Director Darren Aronofsky’s “The Whale” promises an Oscar nomination, if not a win, for its lead actor Brendan Fraser. After seeing the film, the buzz around his performance takes on a sinister air. Zach Baron’s 2018 GQ profile detailed the reasons behind Fraser’s move away from Hollywood’s spotlight. While an alleged sexual assault by Philip Berk, the former president of the Hollywood Foreign Press Association, in 2003 isn’t the only awful experience he’s suffered, it affected him deeply. (The HFPA gives out the Golden Globes each year.) A few weeks ago, Jezebel celebrated him as a “former himbo,” but Fraser now looks like an ordinary 53-year-old man, not a glamorous movie star.
To play Charlie, the obese gay protagonist of “The Whale,” Fraser put on pounds of rubbery prosthetics and completely buried his body in a fat suit. Fraser himself is heavy, but Charlie weighs at least three times as much. Aronofsky makes sure we don’t miss a single wobble of his latex neck and enormous quivering belly. (The film includes one of the few male full frontal nudity scenes that thinks it’s daring for not showing genitalia.) While Charlie has set out to eat himself to death, “The Whale” never misses an opportunity to show how disgusted it is by his body. In the second scene, he has a heart attack while masturbating to gay porn; the film presents someone with a body like his retaining a libido as literally dangerous. For extra humiliation value, Christian missionary Thomas (Ty Simpkins) walks in on him. When Charlie eats pizza or fried chicken, the camera catches every single drop of grease on his face. Aronofsky repeats his relish of the physical degradation of drug addiction from “Requiem for a Dream” with food this time. The impact of “The Whale” plays off our knowledge of Fraser’s image as a hunk in his 20s.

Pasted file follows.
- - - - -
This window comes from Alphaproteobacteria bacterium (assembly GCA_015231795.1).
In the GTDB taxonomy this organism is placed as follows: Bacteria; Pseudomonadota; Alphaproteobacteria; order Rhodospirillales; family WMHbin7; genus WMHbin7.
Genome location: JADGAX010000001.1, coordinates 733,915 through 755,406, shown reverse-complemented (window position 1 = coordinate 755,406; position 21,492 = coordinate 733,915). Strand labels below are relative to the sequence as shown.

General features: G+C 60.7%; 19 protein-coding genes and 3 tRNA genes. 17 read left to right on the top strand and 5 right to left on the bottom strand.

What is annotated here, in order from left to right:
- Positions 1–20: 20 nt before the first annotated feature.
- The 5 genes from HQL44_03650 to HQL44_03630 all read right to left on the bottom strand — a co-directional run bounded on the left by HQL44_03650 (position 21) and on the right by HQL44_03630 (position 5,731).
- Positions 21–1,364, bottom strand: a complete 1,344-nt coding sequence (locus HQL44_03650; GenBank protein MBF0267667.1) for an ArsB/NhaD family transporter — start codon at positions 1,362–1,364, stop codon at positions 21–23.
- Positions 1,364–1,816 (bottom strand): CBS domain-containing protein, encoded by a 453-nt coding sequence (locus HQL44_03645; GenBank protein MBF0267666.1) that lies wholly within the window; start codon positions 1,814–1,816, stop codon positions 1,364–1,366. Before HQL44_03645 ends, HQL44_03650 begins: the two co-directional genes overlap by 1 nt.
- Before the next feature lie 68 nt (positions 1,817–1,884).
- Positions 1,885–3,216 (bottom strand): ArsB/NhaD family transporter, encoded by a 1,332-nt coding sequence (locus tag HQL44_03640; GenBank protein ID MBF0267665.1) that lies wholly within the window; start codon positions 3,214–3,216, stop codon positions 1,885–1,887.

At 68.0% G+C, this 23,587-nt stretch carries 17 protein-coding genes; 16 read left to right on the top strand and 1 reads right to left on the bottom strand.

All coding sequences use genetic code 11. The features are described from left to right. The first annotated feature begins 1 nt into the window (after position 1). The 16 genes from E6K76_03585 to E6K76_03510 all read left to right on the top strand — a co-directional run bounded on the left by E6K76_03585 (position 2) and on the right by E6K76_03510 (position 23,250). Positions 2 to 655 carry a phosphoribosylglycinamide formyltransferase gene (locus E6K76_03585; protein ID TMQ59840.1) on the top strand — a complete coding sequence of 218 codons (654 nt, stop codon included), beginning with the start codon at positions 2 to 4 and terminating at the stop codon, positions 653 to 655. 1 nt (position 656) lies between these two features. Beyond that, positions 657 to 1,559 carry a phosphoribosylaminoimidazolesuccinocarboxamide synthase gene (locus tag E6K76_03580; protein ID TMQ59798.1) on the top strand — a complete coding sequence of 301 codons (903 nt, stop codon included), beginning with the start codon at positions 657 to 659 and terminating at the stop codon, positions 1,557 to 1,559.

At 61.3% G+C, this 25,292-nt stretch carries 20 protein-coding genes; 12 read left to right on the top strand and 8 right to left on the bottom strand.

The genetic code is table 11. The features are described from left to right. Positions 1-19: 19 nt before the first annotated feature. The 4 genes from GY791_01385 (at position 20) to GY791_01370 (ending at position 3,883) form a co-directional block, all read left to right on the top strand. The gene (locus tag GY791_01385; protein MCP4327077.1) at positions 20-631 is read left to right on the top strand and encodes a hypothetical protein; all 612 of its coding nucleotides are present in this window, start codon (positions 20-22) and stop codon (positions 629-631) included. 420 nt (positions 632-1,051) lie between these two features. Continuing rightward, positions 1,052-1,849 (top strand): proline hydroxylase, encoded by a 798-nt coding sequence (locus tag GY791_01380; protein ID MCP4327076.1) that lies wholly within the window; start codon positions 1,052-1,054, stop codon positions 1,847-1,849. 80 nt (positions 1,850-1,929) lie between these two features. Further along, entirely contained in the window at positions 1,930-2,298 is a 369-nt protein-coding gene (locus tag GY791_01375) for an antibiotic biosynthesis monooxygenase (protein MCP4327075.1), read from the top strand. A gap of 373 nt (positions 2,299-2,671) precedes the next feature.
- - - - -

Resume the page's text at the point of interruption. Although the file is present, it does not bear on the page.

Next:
Charlie teaches college English classes online, refusing to show his face in Zoom sessions and reveal his weight to his students. A friend, Liz (Hong Chua), serves as a nurse, but although he’s close to death, he refuses to go to the hospital. Thomas and Liz turn out to have belonged to the same church, New Life, although she has rejected its apocalyptic ethos. After coming out as gay and leaving his ex-wife Mary (Samantha Morton) for a man who went on to die by suicide, he has been estranged from Mary and their daughter Ellie (Sadie Sink). Now 17 and a teenager trying overtime to be as angry as possible, she comes to visit him for the first time in nine years, mistakenly thinking he deliberately abandoned her.
Gay screenwriter Samuel Hunter, who adapted his own play, based some aspects of “The Whale” upon his own life. He says “I know many people who are big, happy, and healthy, but I wasn’t. I had a lot of unprocessed emotions from attending a fundamentalist Christian school where my sexuality came to bear in an ugly way, and that emerged in an unhealthy relationship with food.”
However, the experience that Hunter and Fraser brought to the film is belied by Aronofsky’s direction. If they had any interest in turning in a respectful depiction of a self-destructive fat man, it’s ruined by his customary coldness and edgelord tendencies. (When “The Whale” isn’t unpleasantly misanthropic, it turns sentimental on a dime.) Charlie’s suicidal urges have one simple cause, which is rarely true in life. (Unlike most real Americans who might have similar problems, his pleas that he can’t afford health insurance or incur medical debt turn out to be lies.) Alan’s death sent him down the same path. Fraser does his best with the role, but this comeback is painfully masochistic. Its reliance on his willingness to be objectified and the contrast with our memories of his appearance as a younger man (in real life) exploits the hell out of him.
As much as Aronofsky and Hunter might think of “The Whale” as one person’s story, it leaped into the middle of debates about body positivity, the use of fat suits, the casting of heterosexual actors in queer roles, and the ubiquity of films showing gay men as miserable and lonely. It’s hopelessly unprepared to deal with them in any thoughtful way; if it had, it wouldn’t have chosen this title. The script is clunky, doling out background information about the characters at regular intervals, while the parallels between “Moby Dick” and Charlie’s life would make any real English teacher ask for a second draft. Its idea of complexity is having people act like absolute jerks — even to the point of drugging each other and threatening to make false rape claims — for 90 minutes and then show a few redeeming qualities in the third act. The final scene is supposed to be an emotional revelation, but if it weren’t so grim and visually ugly, it would be laughable. The same could be said of the entire film.
“The Whale” | Directed by Darren Aronofsky | A24 | Opens Dec. 9th at the Angelika Film Center and Alamo Drafthouse Brooklyn